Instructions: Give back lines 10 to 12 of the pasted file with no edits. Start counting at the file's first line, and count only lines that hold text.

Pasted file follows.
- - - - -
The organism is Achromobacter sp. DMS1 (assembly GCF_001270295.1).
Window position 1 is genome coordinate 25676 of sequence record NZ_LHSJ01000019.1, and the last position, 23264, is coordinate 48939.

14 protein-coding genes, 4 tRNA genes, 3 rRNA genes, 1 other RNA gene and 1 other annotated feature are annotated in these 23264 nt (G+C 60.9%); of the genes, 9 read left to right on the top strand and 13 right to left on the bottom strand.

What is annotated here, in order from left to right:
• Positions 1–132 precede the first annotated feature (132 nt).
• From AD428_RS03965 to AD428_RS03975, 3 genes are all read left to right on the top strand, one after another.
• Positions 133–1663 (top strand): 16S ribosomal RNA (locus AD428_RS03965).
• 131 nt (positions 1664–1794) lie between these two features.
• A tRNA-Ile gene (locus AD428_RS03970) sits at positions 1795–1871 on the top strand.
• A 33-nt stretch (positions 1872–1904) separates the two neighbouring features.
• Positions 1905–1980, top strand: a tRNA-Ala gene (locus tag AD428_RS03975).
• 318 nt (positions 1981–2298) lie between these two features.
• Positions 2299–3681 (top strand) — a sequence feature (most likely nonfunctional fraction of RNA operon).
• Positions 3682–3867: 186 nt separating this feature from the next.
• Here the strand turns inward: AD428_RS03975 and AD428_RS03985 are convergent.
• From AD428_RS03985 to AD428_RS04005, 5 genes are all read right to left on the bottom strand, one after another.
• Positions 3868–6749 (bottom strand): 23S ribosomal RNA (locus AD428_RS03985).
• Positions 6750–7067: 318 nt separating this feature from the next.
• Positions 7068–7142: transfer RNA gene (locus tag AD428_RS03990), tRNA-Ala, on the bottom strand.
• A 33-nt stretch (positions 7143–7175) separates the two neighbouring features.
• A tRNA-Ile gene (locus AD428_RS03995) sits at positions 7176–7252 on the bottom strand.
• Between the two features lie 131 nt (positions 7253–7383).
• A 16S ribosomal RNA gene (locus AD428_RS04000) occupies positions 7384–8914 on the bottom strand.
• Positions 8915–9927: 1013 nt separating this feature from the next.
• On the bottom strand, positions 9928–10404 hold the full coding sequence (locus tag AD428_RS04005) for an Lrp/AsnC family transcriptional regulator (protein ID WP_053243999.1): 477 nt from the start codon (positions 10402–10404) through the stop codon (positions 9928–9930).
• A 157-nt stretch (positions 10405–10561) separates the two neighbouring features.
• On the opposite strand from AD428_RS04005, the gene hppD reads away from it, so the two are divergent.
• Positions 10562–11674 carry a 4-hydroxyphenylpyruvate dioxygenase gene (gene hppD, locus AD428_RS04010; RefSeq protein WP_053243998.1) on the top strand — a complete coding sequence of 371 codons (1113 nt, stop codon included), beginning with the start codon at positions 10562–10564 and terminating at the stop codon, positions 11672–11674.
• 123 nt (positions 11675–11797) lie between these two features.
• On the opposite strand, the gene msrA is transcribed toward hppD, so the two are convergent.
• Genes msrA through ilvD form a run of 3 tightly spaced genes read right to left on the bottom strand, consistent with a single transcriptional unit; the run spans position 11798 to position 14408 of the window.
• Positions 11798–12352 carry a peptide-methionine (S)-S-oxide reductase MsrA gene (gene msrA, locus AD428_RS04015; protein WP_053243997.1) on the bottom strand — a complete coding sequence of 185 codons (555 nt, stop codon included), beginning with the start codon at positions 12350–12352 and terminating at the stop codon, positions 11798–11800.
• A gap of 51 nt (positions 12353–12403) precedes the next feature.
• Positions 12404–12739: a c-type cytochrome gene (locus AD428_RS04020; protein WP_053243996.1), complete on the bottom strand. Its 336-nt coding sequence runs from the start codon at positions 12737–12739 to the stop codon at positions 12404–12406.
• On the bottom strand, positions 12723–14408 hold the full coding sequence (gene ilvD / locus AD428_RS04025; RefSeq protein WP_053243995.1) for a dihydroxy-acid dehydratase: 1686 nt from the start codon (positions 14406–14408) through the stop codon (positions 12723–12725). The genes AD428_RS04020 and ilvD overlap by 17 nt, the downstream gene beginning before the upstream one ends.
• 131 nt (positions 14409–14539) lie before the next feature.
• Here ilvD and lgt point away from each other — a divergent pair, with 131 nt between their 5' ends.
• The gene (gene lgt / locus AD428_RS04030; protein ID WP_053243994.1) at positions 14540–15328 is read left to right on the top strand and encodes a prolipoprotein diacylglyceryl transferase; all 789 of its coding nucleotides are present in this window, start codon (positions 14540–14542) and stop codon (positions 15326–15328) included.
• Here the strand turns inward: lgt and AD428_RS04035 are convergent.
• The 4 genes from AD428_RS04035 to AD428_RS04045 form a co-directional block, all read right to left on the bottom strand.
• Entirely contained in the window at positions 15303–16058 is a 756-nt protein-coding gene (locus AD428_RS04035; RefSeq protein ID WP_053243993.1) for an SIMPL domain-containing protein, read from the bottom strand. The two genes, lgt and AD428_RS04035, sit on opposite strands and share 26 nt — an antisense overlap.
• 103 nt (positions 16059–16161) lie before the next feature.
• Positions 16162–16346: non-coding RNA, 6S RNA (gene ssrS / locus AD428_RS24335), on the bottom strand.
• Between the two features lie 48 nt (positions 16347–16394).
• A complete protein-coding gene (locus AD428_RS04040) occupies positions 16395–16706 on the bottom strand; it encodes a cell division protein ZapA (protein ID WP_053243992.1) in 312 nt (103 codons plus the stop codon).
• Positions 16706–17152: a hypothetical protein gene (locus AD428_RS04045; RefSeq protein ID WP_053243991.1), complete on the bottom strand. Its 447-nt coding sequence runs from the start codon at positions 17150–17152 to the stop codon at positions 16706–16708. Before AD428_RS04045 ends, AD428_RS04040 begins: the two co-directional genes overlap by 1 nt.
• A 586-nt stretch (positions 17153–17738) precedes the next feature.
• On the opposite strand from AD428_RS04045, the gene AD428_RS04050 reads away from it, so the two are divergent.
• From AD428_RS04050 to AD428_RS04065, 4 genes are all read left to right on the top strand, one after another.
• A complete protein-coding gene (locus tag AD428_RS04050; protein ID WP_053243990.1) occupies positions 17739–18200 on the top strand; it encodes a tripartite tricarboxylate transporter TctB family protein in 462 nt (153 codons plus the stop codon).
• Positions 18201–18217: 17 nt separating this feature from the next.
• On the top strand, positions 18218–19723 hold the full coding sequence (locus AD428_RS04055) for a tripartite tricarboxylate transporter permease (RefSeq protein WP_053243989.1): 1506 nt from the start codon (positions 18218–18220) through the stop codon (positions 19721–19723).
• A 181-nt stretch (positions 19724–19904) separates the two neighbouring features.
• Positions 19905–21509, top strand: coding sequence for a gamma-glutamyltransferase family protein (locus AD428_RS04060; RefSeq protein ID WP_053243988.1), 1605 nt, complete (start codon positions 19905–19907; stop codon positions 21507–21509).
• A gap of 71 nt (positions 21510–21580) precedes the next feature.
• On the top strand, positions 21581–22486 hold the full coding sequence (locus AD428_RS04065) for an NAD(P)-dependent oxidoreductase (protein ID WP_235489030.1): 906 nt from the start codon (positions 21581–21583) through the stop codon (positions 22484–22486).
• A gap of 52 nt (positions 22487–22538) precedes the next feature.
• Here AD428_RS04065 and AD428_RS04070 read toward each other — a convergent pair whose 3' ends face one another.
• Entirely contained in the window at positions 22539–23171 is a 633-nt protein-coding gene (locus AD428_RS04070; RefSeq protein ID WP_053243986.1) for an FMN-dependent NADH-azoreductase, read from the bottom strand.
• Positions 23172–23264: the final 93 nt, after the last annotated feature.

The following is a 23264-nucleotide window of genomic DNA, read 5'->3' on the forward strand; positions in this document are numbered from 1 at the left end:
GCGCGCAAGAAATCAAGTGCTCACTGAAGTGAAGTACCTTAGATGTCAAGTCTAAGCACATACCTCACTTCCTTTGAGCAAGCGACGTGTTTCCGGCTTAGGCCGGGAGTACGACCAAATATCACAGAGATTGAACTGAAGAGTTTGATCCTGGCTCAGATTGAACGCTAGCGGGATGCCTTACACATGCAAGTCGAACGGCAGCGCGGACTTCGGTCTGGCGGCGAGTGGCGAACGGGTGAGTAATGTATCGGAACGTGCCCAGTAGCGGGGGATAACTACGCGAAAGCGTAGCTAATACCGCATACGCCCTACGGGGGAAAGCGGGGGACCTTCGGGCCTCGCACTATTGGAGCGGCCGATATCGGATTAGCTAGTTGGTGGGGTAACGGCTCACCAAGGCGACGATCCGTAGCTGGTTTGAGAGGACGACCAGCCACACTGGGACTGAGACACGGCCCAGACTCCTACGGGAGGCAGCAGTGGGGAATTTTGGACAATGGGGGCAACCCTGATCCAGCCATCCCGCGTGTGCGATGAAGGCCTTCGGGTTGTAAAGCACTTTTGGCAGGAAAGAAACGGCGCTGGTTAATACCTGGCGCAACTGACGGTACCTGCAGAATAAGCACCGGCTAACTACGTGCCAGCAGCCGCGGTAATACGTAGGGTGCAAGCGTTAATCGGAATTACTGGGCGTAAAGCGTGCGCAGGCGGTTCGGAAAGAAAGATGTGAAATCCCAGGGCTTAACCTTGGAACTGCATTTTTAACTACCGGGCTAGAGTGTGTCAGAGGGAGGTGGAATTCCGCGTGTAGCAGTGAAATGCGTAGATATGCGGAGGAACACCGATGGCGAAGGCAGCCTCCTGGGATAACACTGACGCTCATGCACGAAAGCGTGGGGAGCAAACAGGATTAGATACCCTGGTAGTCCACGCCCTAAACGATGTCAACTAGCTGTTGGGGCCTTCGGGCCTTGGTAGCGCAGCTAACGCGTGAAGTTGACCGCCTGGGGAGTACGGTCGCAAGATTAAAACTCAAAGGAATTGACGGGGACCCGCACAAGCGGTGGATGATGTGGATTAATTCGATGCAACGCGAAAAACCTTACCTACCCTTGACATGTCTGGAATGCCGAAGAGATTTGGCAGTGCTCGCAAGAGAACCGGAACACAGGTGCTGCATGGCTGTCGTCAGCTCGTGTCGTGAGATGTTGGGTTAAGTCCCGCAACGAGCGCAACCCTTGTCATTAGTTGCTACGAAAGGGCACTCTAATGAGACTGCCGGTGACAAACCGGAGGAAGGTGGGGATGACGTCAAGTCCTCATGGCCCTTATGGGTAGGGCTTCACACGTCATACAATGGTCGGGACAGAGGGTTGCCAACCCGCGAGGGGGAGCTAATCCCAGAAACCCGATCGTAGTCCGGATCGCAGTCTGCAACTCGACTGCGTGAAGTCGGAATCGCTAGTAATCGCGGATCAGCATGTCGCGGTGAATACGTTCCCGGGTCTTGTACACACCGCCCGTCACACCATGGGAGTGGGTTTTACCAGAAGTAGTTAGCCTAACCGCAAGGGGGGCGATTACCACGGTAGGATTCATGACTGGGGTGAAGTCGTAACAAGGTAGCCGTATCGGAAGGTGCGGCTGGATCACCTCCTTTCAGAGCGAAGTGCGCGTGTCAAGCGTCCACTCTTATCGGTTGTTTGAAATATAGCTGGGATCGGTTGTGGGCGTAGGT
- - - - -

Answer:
• A 33-nt stretch (positions 1872–1904) separates the two neighbouring features.
• Positions 1905–1980, top strand: a tRNA-Ala gene (locus tag AD428_RS03975).
• 318 nt (positions 1981–2298) lie between these two features.